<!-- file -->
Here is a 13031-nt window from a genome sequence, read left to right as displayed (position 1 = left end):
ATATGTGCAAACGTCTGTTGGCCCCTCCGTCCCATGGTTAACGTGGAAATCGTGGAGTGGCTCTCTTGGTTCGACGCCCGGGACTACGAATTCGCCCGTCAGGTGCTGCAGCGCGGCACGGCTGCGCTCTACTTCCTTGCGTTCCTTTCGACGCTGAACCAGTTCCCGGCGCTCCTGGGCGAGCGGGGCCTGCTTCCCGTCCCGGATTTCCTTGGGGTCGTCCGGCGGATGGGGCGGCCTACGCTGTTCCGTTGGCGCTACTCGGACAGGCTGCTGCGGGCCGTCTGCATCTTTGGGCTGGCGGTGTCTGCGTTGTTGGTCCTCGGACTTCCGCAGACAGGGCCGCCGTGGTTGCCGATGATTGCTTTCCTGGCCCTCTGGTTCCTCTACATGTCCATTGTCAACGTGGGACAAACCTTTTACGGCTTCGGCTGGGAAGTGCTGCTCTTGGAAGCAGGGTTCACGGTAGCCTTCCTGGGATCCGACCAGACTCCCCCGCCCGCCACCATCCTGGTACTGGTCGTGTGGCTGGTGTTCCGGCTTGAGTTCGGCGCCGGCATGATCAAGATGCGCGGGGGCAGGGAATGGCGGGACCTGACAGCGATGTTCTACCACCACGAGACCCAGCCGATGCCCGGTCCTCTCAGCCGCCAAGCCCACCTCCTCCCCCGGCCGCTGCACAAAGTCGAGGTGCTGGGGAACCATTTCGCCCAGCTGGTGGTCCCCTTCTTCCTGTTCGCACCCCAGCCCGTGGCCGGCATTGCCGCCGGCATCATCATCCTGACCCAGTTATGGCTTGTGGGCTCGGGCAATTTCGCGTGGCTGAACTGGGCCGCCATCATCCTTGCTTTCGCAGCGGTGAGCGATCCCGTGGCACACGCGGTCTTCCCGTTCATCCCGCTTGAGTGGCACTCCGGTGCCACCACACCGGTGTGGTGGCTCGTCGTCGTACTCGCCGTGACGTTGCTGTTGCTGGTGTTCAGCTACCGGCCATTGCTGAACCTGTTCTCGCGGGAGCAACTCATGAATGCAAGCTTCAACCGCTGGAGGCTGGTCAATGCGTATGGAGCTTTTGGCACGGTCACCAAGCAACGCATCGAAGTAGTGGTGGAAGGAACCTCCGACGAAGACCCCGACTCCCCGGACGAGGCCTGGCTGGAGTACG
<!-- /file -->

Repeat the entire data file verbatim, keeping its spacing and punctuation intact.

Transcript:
Here is a 13031-nt window from a genome sequence, read left to right as displayed (position 1 = left end):
ATATGTGCAAACGTCTGTTGGCCCCTCCGTCCCATGGTTAACGTGGAAATCGTGGAGTGGCTCTCTTGGTTCGACGCCCGGGACTACGAATTCGCCCGTCAGGTGCTGCAGCGCGGCACGGCTGCGCTCTACTTCCTTGCGTTCCTTTCGACGCTGAACCAGTTCCCGGCGCTCCTGGGCGAGCGGGGCCTGCTTCCCGTCCCGGATTTCCTTGGGGTCGTCCGGCGGATGGGGCGGCCTACGCTGTTCCGTTGGCGCTACTCGGACAGGCTGCTGCGGGCCGTCTGCATCTTTGGGCTGGCGGTGTCTGCGTTGTTGGTCCTCGGACTTCCGCAGACAGGGCCGCCGTGGTTGCCGATGATTGCTTTCCTGGCCCTCTGGTTCCTCTACATGTCCATTGTCAACGTGGGACAAACCTTTTACGGCTTCGGCTGGGAAGTGCTGCTCTTGGAAGCAGGGTTCACGGTAGCCTTCCTGGGATCCGACCAGACTCCCCCGCCCGCCACCATCCTGGTACTGGTCGTGTGGCTGGTGTTCCGGCTTGAGTTCGGCGCCGGCATGATCAAGATGCGCGGGGGCAGGGAATGGCGGGACCTGACAGCGATGTTCTACCACCACGAGACCCAGCCGATGCCCGGTCCTCTCAGCCGCCAAGCCCACCTCCTCCCCCGGCCGCTGCACAAAGTCGAGGTGCTGGGGAACCATTTCGCCCAGCTGGTGGTCCCCTTCTTCCTGTTCGCACCCCAGCCCGTGGCCGGCATTGCCGCCGGCATCATCATCCTGACCCAGTTATGGCTTGTGGGCTCGGGCAATTTCGCGTGGCTGAACTGGGCCGCCATCATCCTTGCTTTCGCAGCGGTGAGCGATCCCGTGGCACACGCGGTCTTCCCGTTCATCCCGCTTGAGTGGCACTCCGGTGCCACCACACCGGTGTGGTGGCTCGTCGTCGTACTCGCCGTGACGTTGCTGTTGCTGGTGTTCAGCTACCGGCCATTGCTGAACCTGTTCTCGCGGGAGCAACTCATGAATGCAAGCTTCAACCGCTGGAGGCTGGTCAATGCGTATGGAGCTTTTGGCACGGTCACCAAGCAACGCATCGAAGTAGTGGTGGAAGGAACCTCCGACGAAGACCCCGACTCCCCGGACGAGGCCTGGCTGGAGTACG